Art and Culture in Nazi Germany and New Deal America : Contrasting Values/1933-34

September 9, 2012

My current reading includes Richard J. Evans’ The Third Reich in Power  (2005), an account of peacetime Nazi rule  1933-39 emphasizing economic and cultural events.  This work is the second volume in Evan’s magisterial The Third Reich Trilogy (2003 -2008),  a work as one reviewer asserts,  “a masterpiece of historical scholarship”.  The Prologue sets the stage for explanation of  the rapid establishment of the totalitarian regime in 1933 known as the Third Reich.  Adolf Hitler’s appointment as chancellor in January 1933 led to the Nazi seizure of power and the dictatorship of one-party totalitarian control.  Political opponents and parties were suppressed and Hitler was granted authority to suspend civil liberties  and circumvent Reichstag rule by decree. What captured my attention was the  assault that Natzified not only all institutions but “the whole of associational life”.  Nazis were trying to achieve ” a cultural revolution, in which alien cultural differences – notably the Jews but also modernistic culture more generally – were eliminated and the German spirit reborn.”  Jews were targeted in that  they had, it was averred,  been instrumental along with socialists and communists in undermining Germany during the First World War. This, it was asserted,  caused the “revolution that created the Weimar Republic”.  This was the motivation for beatings, violence , and boycotts of Jewish shops and business that led to emigration of 37, ooo members of the Jewish community by 1933 year’s end.  Jews were purged not for reasons of religion but rather based upon racial criteria.  That purge directly  effected “science, culture, and the arts”.  Jewish orchestra conductors, for example,  Bruno Walter and  Otto Klemperor were dismissed.  Leaders in the film and radio industries were purged.  left wing liberal writers such as  Bertold Brecht and Thomas Mann were stopped from publishing.  Many intellectuals left Germany.  Hitler reserved his “particular enmity” against modern artists. He himself had his art rejected by the  Vienna Art Academy in 1914 viewing  his art as “talentless”.  Abstract and Expressionist artists had gained  reputation under the Weimar Republic. Hitler considered their art as “ugly and meaningless daubs”.  Nazi anti-intelectualism  led as well to the dismissal of numerous left-wing or Jewish professors including Albert Einstein and twenty past and future Nobel prize winners who left the country. In the summer of 1933 Hitler called for a period of restraint to consolidate the Nazi political and cultural revolution.  Evans concludes his Prologue to The Third Reich in Power:  “This book begins at that moment, the moment when the destruction of the remnants of the Weimar Republic had been completed and the Third Reich was finally in power.”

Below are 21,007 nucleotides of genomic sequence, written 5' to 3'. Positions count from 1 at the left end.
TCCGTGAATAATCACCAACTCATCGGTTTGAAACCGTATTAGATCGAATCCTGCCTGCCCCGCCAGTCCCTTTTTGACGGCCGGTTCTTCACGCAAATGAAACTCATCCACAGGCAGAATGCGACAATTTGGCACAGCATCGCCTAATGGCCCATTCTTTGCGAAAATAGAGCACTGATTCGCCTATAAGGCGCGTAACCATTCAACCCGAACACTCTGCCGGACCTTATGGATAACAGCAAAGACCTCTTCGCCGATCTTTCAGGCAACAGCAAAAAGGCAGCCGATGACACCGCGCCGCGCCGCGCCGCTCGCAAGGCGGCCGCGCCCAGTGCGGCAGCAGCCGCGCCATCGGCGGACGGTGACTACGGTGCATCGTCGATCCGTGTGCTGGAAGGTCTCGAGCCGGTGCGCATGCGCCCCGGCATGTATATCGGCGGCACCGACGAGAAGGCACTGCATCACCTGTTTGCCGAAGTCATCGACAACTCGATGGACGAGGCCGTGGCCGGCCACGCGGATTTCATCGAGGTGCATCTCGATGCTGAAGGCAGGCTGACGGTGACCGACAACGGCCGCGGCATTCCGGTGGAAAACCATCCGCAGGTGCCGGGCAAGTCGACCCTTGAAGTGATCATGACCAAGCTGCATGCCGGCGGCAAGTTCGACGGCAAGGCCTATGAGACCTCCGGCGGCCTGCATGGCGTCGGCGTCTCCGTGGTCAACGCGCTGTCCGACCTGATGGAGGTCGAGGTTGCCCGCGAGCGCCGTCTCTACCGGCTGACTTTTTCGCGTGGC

Having read the evening prior Evan’s Preamble account of  Nazi rejection of modernism in art and anti-intellctualism in culture, we visited exhibits at the Minnesota Historical Society.  One exhibit, ” 1934:  A New Deal for Artists”,  displays 56  paintings from the Smithsonian American Art Museum’s collection.  In context with the harsh reality of economic depression the Public Works Art Project (PWAP), December 1933 to June 1934, was supervised by the Treasury Department and paid by the Civil Works Administration. This was the first program to employ artists  in The Great Depression. Federal officials considered artists as essential “to sustain America’s spirit”. During its one year existence it employed  3, 700 artists who produced 15,000  works of Art.  Competent painters as representatives of their profession  were seen as workers deserving  government  support.  They were encouraged to embellish public buildings and to depict “the American Scene”.  Their subjects ranged “from portraits to cityscapes and images of city life to landscapes and depictions of rural life”.  Artists in the employ of PWAP, in dramatic contrast with German artists under Nazi cultural restrictive and repressive demands,  were to interpret their ideas freely.  PWAP artworks were displayed in public buildings capturing the “realities and ideals of Depression-era America  . . . reminding the public of quintessential American values such as hard work, community and optimism.”

My pre-teen years during the thirties in Milwaukee my family witnessed and experienced the results of Nazi anti-Semitism. Our neighbor across the street was Jewish.  He befriended his German Jewish relatives who had emigrated from Nazi oppression. A frequent sight we observed his male relative with a violin case under his arm on his way to play with the Milwaukee Orchestra. The New Deal Federal Music Project ( 1935-1939) employed musicians, conductors, and composers during the Great Depression.  The WPA Music Program (1939-1943)  continued supporting music programs sponsoring music festivals and supporting 34 new orchestras. My father, a teacher at Concordia College in Milwaukee, was pursuing a graduate degree in classical languages (Greek and Latin) at Marquette University. His advisor was German Jewish and a scholar of the Classics. I recall having them as guests at our home. My father was the beneficiary of Nazi purging of liberal and Jewish academicians.

The dramatic contrast comparing Nazi and New Deal cultural values, authoritarianism/dictatorship vs. openness/ freedom, would  find initial resolution on the battlefields of World War II in Europe.

Published by profbartling1

Retired professor Concordia University, St. Paul, Mn. Taught mainly American History. Also taught in other areas of history, philosophy, and theology,

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